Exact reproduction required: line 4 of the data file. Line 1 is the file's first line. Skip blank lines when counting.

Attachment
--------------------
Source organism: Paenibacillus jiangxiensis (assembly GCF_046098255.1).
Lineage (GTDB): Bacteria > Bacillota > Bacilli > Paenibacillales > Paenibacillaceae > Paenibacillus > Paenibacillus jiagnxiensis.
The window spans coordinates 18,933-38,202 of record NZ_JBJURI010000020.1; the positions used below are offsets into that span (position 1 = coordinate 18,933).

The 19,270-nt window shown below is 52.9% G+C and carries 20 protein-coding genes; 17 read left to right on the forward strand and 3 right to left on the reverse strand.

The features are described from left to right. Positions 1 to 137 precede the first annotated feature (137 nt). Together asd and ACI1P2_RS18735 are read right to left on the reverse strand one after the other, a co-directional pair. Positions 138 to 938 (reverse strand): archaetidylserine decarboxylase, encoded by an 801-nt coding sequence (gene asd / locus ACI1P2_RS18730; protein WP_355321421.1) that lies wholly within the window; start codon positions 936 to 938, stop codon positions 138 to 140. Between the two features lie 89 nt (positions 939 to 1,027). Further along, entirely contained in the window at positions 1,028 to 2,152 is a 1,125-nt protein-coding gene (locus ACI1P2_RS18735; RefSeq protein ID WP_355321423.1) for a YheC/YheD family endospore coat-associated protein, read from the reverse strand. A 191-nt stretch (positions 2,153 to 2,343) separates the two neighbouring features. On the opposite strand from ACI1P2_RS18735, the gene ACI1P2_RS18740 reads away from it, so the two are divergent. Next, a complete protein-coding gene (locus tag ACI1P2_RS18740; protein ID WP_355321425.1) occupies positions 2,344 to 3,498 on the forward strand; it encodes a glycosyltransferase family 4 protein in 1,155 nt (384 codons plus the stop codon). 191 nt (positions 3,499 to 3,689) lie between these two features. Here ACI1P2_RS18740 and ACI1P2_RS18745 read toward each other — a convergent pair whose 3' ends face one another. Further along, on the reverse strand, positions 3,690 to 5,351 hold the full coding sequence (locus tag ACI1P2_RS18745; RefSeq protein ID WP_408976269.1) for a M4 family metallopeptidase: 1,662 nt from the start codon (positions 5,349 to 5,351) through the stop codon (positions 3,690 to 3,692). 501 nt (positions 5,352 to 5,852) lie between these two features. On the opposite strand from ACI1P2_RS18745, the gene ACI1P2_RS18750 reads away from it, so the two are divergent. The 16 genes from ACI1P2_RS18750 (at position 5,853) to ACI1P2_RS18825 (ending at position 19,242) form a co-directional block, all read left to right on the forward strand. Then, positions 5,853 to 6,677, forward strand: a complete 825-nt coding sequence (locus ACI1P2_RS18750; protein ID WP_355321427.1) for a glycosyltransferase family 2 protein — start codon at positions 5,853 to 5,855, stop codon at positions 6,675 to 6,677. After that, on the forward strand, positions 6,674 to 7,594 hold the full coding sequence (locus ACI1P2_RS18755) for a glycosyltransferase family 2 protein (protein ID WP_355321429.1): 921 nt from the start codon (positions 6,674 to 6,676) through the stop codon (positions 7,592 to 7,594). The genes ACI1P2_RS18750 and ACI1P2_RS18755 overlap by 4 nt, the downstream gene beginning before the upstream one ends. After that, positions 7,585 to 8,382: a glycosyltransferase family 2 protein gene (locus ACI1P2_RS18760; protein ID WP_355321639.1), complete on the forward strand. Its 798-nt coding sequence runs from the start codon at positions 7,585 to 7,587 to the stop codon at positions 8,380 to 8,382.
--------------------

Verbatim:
The 19,270-nt window shown below is 52.9% G+C and carries 20 protein-coding genes; 17 read left to right on the forward strand and 3 right to left on the reverse strand.